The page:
3 EXTERNALITIESAn externality is the uncompensated impact of one person or firm’s actions on another person/societyBoth positive externalities & negative externalities existAll externalities are considered market failures (inefficient)That is, markets with externalities do not maximize total surplus (welfare)Governments can correct externalities with taxes or subsidies
5 Negative Externalities Automobile exhaustCigarette smokingBarking dogsLoud stereos in an apartment buildingNoisy StudentsNeighbor’s poorly maintained property
6 Positive Externalities ImmunizationsRestored historic buildingsResearch into new technologiesNeighbor’s well maintained propertyVolunteering
7 Spillover Costs & Spillover Benefits Spillover Costs- external costs not included in supply curve (MC)External costs exist with ALL negative externalitiesMC is understated => which leads to overproductionSpillover Benefits-external benefits not included in demand curve (MB)External benefits exist with ALL positive externalitiesMB is understated => which leads to underproductionMCMB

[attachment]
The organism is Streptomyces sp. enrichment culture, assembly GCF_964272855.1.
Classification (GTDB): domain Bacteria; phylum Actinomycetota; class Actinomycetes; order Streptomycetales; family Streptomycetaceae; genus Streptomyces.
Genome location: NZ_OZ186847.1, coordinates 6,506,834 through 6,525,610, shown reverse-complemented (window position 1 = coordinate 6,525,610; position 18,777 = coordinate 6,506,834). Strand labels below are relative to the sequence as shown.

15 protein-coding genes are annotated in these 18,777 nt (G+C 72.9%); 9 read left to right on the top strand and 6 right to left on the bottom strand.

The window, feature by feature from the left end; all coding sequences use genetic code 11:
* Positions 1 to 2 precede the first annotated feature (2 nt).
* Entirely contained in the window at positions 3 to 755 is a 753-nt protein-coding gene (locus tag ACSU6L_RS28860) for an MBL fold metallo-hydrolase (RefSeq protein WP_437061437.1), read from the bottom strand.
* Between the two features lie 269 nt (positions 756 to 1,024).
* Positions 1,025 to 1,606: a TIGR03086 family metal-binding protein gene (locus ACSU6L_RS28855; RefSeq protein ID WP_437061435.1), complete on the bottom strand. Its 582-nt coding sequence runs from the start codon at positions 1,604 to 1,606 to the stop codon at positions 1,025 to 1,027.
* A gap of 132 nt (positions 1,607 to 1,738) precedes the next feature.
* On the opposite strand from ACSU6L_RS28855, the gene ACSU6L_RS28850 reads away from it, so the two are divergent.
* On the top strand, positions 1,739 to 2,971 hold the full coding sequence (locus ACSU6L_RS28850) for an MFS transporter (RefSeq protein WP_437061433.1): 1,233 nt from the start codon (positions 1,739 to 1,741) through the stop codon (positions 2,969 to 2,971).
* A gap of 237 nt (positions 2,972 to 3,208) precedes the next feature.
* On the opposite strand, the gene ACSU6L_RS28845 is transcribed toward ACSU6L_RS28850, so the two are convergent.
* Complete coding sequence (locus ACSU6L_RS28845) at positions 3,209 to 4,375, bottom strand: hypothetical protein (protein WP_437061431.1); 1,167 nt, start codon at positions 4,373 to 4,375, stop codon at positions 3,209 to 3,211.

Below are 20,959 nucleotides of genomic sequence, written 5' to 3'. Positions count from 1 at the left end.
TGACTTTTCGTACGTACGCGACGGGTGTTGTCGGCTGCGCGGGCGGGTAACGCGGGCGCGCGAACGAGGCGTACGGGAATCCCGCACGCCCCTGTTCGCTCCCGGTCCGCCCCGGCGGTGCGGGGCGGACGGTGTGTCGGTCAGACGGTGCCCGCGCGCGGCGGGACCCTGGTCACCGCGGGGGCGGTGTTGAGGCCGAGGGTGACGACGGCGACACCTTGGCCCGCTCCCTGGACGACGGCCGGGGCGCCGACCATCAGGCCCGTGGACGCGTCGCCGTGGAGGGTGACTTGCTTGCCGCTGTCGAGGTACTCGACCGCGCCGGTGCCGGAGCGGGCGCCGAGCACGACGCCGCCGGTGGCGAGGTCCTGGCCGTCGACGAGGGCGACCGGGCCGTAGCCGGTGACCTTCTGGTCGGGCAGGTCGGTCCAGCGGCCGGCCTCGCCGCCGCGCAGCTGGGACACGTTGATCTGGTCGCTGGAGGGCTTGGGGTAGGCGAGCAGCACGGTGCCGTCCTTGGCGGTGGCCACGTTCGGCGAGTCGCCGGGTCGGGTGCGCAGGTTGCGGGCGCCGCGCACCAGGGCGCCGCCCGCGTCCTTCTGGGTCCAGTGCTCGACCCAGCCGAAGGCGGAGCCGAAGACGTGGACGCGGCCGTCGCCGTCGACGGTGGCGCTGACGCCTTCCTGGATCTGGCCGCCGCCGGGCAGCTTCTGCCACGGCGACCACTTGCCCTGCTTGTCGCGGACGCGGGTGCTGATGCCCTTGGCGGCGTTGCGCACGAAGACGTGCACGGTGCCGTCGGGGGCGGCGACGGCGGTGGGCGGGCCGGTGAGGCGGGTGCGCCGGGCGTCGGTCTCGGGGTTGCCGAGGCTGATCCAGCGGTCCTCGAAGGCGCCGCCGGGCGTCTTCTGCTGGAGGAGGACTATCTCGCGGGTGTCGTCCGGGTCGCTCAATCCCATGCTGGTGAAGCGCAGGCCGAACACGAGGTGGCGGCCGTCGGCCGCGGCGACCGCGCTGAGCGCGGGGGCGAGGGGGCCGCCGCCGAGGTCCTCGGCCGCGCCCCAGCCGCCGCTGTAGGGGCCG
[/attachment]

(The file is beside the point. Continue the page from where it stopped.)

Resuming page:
8 Graphing Externalities When graphing negative externalities use MC & MB curvesThen add any spillover cost or benefit to existing curveMarginal Social Cost (MSC) = MC + spillover cost (external cost)Marginal Social Benefit (MSB) = MB + spillover benefit (external benefit)MBMCNegative ExternalityMSCMBMCMSBPositive Externality
9 Internalizing Externalities Internalizing an externality involves altering incentives to improve market outcomes (i.e. to increase total welfare)Government SolutionsTaxes or SubsidiesLaws (immunization laws, pollution laws)PatentsFree market Solution:Trading pollution credits => i.e. cap & trade
10 Internalizing Negative Externalities Aluminum CansAssume this Factory PollutesMSCImpose Tax = spillover costShifts Supply Curve leftReach social optimal outputMCQ2P2E2MBTotal Cost = Total BenefitTotal Cost = MSC (MCP + MCS)Total Welfare is Maximized!
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